Health Reports • October 25, 2009, at 11:21 am
My Experiment with Calorie Cycling
At the close of four more weeks on the “Never on a School Night Plan,” I want to reflect, very briefly, on how my program is going, but only with respect to my calorie cycling and body composition goals. Everything else remains on target, but this is the one area that requires monitoring and analysis so that I don’t go astray. (For my most recent report on this plan, see my blog of Sep. 27th; for the original plan, see my post of Aug. 23rd).
Calorie Cycling and Body Composition
For about 9 weeks I have been experimenting with consciously cycling my average daily calorie intake. The idea is to try three week cycles, two weeks of higher calories followed by one week of lower calories. The hope is that this program will allow me to build lean mass and lose fat, while my weight cycles up and down between 175 and 180 lbs.
At the beginning of this process (the weigh in on Aug. 22nd), I weighed 182.0 lbs, and clocked in at 13% body fat. Today, I weighed in at 177.5 lbs, with 12% body fat. This is excellent news, since it allows me to demonstrate the effectiveness of my program over the nine week period. It hasn’t been a straight line, but the trend is clear. If you want to see the ups and downs, take a look at my weight chart.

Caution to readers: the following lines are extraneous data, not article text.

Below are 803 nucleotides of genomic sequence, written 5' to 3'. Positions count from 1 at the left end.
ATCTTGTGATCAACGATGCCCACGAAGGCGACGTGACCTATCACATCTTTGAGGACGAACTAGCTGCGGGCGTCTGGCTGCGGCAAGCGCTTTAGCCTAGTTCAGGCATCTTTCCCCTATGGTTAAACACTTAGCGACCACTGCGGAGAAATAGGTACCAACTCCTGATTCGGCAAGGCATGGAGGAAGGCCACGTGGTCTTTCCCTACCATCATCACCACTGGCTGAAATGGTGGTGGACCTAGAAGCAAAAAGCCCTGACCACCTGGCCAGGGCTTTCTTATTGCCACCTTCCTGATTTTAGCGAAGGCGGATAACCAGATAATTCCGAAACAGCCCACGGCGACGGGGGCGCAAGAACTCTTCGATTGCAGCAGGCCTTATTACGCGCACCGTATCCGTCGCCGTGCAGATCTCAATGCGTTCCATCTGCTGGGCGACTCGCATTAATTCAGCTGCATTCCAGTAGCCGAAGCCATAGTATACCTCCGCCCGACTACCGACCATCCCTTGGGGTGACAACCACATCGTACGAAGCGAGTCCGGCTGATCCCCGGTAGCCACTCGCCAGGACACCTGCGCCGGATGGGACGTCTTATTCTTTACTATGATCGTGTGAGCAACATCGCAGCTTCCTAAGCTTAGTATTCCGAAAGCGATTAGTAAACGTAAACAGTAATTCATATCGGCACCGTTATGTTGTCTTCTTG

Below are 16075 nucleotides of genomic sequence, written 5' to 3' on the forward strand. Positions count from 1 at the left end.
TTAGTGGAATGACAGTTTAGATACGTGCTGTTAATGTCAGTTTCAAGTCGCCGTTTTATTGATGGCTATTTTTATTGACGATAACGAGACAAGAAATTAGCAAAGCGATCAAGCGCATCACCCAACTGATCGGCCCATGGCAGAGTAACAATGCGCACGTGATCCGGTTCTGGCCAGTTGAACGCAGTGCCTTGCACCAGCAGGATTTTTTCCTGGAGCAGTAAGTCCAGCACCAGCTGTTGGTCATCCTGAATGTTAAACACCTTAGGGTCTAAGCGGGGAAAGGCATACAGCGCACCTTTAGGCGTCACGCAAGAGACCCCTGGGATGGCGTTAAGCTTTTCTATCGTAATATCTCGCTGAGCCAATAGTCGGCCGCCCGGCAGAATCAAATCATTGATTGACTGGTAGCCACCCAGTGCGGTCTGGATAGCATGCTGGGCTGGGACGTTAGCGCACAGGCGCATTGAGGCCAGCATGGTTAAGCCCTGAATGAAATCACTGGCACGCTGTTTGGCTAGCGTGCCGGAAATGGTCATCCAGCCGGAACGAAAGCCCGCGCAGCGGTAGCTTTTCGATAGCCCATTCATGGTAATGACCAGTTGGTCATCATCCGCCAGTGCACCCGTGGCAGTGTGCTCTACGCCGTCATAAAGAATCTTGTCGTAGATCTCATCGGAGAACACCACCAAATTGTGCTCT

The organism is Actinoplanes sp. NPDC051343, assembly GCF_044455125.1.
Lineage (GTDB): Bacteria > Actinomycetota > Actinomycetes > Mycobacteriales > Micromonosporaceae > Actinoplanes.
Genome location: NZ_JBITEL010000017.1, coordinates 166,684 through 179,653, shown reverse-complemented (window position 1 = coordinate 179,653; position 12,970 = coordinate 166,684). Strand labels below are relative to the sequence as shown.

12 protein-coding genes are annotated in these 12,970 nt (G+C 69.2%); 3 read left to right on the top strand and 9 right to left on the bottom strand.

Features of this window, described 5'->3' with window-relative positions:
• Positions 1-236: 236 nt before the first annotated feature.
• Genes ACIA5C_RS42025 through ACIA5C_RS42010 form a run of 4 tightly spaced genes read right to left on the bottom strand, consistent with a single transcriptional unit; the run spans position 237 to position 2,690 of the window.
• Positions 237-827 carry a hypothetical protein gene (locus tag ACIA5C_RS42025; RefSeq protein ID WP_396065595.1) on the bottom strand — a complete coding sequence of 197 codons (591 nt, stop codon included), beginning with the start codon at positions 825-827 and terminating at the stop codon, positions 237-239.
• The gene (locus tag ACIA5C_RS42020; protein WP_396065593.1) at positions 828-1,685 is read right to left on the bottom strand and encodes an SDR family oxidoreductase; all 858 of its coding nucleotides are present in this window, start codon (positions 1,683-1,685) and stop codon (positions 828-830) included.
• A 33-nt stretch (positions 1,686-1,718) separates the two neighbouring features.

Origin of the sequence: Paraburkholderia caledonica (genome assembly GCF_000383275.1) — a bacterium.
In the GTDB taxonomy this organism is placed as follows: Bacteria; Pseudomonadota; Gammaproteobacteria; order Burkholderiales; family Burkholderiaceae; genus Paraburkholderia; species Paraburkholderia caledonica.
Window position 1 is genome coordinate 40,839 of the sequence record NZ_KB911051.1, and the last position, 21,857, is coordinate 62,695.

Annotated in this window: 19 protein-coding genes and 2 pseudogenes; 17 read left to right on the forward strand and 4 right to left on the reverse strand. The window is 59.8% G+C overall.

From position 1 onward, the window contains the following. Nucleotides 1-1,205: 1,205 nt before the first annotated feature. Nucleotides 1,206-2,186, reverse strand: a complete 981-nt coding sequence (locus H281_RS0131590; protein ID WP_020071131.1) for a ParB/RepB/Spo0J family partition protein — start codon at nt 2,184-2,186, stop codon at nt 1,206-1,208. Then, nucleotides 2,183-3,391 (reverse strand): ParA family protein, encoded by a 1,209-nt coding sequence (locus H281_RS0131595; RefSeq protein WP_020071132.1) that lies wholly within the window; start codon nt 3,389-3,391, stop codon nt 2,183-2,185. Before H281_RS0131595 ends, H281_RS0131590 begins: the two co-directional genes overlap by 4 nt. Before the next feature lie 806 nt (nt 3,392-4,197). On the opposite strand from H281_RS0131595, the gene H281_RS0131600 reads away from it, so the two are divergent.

During the past nine weeks, my overall average daily calorie intake has been around 3140 calories, which is about 140 calories more per day than it would be were I always to hit the middle of the defined ranges for two weeks of building (3000-3200 calories, i.e. 3100 per day) and one week of cutting (2700-2900 calories, i.e. 2800 per day).
That said, during that same period, even though I was over my target calorie amount, I lost mass, averaging a -0.1 lb. change per week. At the same time, I have averaged a +0.1 lb. gain in lean mass per week on this program, simultaneous with a -0.2 lb. loss in fat.
This is really good news as far as my long term goals go. If I can sustain these averages, I will likely reach my targets for body composition by June (around 175 lbs and 10% body fat).
Am I Really “Calorie Cycling”?
The truth is, I have only sort-of followed the intended pattern of cycling.